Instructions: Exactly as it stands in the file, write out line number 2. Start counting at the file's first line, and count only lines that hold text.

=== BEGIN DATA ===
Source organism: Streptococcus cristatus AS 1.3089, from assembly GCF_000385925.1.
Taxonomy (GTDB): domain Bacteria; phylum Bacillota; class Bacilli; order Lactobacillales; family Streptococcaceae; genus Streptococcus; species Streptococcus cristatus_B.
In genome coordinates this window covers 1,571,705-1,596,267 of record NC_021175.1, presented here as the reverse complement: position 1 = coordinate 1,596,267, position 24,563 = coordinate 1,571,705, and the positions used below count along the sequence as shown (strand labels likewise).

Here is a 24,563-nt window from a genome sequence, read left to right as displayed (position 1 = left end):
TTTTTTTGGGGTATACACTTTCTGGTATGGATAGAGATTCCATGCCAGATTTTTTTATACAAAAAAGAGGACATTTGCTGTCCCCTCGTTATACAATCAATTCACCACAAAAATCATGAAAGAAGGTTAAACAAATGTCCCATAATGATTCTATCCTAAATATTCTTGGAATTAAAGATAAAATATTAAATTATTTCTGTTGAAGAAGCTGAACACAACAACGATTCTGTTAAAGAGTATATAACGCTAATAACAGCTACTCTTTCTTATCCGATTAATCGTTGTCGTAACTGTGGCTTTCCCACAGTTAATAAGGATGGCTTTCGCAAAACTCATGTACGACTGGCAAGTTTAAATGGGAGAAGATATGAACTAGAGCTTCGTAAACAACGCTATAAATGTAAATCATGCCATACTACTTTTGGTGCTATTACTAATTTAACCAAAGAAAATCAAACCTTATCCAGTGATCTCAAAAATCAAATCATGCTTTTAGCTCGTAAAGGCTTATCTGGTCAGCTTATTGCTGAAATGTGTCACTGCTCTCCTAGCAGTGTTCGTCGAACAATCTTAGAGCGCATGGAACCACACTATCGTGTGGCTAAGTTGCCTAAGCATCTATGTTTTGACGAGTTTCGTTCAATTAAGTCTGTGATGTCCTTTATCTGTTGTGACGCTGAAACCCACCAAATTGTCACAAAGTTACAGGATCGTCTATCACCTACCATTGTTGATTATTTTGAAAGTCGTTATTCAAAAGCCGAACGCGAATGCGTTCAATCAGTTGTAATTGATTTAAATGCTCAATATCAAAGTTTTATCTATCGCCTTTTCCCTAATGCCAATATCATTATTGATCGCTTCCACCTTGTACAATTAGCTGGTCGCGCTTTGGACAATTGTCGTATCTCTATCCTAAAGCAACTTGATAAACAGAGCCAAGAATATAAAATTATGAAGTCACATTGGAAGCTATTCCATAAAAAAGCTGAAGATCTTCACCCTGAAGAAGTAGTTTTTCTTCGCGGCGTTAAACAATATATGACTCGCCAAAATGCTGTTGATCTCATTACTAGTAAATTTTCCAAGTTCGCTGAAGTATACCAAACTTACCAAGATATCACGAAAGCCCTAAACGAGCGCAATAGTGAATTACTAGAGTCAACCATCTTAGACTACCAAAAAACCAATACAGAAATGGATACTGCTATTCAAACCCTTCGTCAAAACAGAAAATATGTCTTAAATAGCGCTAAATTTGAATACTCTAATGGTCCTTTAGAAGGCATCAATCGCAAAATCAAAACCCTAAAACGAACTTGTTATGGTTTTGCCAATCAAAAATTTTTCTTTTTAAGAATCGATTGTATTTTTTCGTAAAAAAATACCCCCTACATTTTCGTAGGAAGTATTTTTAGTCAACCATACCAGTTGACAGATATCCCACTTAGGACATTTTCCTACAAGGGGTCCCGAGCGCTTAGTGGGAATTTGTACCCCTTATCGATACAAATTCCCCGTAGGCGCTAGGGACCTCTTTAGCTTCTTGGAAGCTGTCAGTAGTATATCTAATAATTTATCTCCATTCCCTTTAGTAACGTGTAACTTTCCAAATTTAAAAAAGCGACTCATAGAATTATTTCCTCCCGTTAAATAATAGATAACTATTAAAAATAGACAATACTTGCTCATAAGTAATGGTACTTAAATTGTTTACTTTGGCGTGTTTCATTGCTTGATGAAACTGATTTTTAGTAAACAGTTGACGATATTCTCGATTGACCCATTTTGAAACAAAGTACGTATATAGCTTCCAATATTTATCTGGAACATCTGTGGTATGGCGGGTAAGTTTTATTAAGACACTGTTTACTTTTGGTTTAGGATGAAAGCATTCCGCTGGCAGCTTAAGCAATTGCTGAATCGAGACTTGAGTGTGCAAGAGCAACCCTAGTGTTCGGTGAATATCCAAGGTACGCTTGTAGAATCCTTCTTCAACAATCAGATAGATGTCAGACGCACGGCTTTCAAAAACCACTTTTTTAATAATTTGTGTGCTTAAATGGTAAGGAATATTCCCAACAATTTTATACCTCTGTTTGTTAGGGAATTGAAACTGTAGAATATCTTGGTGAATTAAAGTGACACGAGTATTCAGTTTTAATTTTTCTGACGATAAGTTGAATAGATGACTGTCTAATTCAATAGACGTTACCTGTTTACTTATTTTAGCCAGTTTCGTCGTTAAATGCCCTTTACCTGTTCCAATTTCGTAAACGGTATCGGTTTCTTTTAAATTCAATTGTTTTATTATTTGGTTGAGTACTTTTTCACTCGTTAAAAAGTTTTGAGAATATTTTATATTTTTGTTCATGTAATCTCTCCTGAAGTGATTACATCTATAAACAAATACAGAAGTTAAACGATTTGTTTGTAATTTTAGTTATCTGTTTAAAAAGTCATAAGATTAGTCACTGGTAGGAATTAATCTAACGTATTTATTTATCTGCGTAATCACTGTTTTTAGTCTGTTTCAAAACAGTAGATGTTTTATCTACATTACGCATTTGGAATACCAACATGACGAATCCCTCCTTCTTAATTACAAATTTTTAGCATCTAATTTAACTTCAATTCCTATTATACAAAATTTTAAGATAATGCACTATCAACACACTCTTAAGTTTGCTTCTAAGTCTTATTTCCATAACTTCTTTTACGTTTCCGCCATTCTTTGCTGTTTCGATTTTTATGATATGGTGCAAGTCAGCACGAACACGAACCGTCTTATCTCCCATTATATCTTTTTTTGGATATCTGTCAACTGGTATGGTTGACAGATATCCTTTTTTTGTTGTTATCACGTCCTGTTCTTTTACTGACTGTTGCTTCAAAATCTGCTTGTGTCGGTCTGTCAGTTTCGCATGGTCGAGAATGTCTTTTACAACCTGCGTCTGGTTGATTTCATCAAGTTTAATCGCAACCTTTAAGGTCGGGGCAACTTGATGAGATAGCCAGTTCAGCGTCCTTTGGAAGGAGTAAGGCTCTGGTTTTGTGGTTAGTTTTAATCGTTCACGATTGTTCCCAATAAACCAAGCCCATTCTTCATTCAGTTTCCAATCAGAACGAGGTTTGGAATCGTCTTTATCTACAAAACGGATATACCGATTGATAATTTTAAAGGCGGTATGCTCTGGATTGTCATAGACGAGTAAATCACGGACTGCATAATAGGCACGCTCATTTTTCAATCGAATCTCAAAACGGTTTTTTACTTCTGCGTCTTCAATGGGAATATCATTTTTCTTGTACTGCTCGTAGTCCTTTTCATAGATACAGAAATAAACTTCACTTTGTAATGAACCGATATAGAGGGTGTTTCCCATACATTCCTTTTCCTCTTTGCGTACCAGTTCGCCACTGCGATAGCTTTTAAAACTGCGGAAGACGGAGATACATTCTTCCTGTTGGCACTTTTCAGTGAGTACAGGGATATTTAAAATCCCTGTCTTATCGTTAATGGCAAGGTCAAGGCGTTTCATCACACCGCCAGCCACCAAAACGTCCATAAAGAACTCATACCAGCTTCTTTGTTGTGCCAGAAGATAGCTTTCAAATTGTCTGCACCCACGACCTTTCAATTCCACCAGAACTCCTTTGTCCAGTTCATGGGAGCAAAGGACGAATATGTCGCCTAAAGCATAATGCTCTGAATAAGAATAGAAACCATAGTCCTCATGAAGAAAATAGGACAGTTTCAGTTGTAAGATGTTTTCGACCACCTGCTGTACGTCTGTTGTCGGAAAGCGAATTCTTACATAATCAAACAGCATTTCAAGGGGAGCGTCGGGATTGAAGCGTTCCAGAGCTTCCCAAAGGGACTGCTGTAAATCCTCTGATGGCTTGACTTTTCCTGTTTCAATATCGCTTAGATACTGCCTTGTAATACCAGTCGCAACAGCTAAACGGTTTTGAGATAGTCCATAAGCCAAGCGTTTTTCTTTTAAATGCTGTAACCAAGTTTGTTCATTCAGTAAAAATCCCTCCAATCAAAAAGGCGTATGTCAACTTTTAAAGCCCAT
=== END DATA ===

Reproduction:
Taxonomy (GTDB): domain Bacteria; phylum Bacillota; class Bacilli; order Lactobacillales; family Streptococcaceae; genus Streptococcus; species Streptococcus cristatus_B.